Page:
The "marketing intangibles" proposal has emerged from the OECD's public consultation discussions as the most likely of the OECD's proposals to achieve a consensus from the (now 129) countries that are committed to finding a global solution to the challenges arising from the digitalisation of the economy. 

The marketing intangibles proposal would change the current tax allocation rules so that the market jurisdiction (the place where the users/customers of a business are located) would be entitled to tax some or all of the "non-routine" income properly associated with such intangibles, while "routine" income would continue to be allocated among members of the multi-national group based on existing transfer pricing principles. Marketing intangibles include brand, trade name, customer data, customer relationships and customer lists.

Two reasons why this proposal is proving popular are: it applies broadly (there is no ring-fencing of digital businesses unlike with the user participation proposal) and it is arguably consistent with the principle that profits should be allocated where they are created (again, unlike the user participation proposal). The fundamental issue with the marketing intangibles proposal, however, is how to determine the value of the marketing intangibles so you know how much profit should be allocated to the market jurisdiction. Several participants in the consultation emphasised the need for simplicity and global consistency of the valuation method and tax administration. An effective dispute resolution process will be essential both for preventing and resolving cross-jurisdictional disputes and avoiding double taxation.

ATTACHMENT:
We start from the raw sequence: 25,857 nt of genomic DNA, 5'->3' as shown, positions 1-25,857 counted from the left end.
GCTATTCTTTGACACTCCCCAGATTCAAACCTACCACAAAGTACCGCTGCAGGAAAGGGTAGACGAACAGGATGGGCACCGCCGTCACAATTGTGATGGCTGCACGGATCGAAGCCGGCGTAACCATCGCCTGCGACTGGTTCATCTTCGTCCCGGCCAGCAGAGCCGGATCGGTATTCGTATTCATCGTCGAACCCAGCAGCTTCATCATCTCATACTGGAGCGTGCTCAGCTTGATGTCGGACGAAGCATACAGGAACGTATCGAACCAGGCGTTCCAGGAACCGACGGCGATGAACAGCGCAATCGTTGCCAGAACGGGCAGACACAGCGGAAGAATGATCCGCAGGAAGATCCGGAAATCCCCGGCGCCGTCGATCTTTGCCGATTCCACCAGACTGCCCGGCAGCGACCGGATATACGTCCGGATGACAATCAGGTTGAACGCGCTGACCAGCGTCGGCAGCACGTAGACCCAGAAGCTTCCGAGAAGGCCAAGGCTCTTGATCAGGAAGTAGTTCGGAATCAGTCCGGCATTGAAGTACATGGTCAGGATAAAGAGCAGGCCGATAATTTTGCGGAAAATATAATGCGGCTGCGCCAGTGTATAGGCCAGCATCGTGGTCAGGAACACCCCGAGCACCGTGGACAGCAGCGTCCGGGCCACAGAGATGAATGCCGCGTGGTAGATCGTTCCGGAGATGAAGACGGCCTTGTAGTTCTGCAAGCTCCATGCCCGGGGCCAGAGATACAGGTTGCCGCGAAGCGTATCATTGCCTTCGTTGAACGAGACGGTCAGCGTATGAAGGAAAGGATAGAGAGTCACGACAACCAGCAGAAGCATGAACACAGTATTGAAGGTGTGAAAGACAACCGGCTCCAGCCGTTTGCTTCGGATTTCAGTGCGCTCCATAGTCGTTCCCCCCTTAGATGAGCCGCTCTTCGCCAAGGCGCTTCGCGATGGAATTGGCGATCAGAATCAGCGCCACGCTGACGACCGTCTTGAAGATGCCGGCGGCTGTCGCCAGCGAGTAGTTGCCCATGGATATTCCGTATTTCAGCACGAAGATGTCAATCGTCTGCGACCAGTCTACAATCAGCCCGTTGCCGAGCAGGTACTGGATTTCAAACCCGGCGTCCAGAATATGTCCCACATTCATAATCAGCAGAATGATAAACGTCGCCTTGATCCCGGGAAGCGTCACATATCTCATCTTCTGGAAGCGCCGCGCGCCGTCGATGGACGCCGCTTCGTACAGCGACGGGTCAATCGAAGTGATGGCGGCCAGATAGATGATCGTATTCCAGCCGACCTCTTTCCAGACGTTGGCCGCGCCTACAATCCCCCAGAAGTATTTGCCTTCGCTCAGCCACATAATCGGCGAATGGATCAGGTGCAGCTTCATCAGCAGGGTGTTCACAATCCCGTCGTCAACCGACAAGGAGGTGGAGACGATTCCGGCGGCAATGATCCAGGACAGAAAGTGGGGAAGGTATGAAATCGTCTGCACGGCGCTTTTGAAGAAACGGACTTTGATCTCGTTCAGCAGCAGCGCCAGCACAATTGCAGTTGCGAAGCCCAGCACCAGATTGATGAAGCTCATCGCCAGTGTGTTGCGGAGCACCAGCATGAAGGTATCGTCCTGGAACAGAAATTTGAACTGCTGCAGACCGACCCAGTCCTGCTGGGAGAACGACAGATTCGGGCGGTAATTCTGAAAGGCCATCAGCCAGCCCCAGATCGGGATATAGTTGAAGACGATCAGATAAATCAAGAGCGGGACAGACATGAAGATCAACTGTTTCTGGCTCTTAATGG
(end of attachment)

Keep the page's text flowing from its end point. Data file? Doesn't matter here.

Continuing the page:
Another issue is whether losses should also be allocated to the market jurisdiction, or just profits. Should countries be entitled to the upside risk if they are unwilling to accept the downside risk? And what about innovative start-ups which may be loss-making for the first few years, should they be entitled to carry forward losses to set against profits allocated to the market jurisdiction in later years?

Before we get too carried away with the details of a solution, the point was well made at the OECD discussion by Will Morris, on behalf of BIAC, that in order for any change in the global rules to be successful, there needs to be a broad and deep agreement based on principled reasons for making the change. The economic, legal and political principles need to be carefully worked out and articulated so everyone is clear on the direction of travel. Any change to the allocation of taxing rights will necessarily create winners and losers and unless the latter fully understand and accept why their profit allocation will decrease, any pragmatic solution to problem will not survive.